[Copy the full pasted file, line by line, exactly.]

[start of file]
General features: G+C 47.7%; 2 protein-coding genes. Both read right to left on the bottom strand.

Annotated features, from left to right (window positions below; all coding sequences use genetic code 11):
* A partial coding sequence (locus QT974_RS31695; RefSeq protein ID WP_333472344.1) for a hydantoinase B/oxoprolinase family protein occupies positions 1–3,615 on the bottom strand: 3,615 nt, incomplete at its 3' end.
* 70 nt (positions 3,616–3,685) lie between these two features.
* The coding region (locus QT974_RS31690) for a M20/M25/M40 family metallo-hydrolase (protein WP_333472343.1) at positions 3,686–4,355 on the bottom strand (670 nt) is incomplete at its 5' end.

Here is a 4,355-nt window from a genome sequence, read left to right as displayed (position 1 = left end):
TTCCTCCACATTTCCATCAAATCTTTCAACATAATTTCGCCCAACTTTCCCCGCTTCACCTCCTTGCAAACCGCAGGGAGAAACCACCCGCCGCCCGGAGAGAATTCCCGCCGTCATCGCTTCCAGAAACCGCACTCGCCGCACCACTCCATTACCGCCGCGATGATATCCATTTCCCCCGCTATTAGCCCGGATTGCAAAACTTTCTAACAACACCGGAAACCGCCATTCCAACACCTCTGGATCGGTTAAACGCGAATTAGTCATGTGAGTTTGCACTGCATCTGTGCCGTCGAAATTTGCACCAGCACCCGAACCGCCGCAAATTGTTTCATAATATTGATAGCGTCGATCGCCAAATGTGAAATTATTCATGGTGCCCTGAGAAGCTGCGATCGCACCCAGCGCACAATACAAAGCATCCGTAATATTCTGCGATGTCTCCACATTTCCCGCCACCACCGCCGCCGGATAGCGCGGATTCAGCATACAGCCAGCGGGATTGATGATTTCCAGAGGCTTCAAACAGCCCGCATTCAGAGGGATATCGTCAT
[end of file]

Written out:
General features: G+C 47.7%; 2 protein-coding genes. Both read right to left on the bottom strand.

Annotated features, from left to right (window positions below; all coding sequences use genetic code 11):
* A partial coding sequence (locus QT974_RS31695; RefSeq protein ID WP_333472344.1) for a hydantoinase B/oxoprolinase family protein occupies positions 1–3,615 on the bottom strand: 3,615 nt, incomplete at its 3' end.
* 70 nt (positions 3,616–3,685) lie between these two features.
* The coding region (locus QT974_RS31690) for a M20/M25/M40 family metallo-hydrolase (protein WP_333472343.1) at positions 3,686–4,355 on the bottom strand (670 nt) is incomplete at its 5' end.

Here is a 4,355-nt window from a genome sequence, read left to right as displayed (position 1 = left end):
TTCCTCCACATTTCCATCAAATCTTTCAACATAATTTCGCCCAACTTTCCCCGCTTCACCTCCTTGCAAACCGCAGGGAGAAACCACCCGCCGCCCGGAGAGAATTCCCGCCGTCATCGCTTCCAGAAACCGCACTCGCCGCACCACTCCATTACCGCCGCGATGATATCCATTTCCCCCGCTATTAGCCCGGATTGCAAAACTTTCTAACAACACCGGAAACCGCCATTCCAACACCTCTGGATCGGTTAAACGCGAATTAGTCATGTGAGTTTGCACTGCATCTGTGCCGTCGAAATTTGCACCAGCACCCGAACCGCCGCAAATTGTTTCATAATATTGATAGCGTCGATCGCCAAATGTGAAATTATTCATGGTGCCCTGAGAAGCTGCGATCGCACCCAGCGCACAATACAAAGCATCCGTAATATTCTGCGATGTCTCCACATTTCCCGCCACCACCGCCGCCGGATAGCGCGGATTCAGCATACAGCCAGCGGGATTGATGATTTCCAGAGGCTTCAAACAGCCCGCATTCAGAGGGATATCGTCAT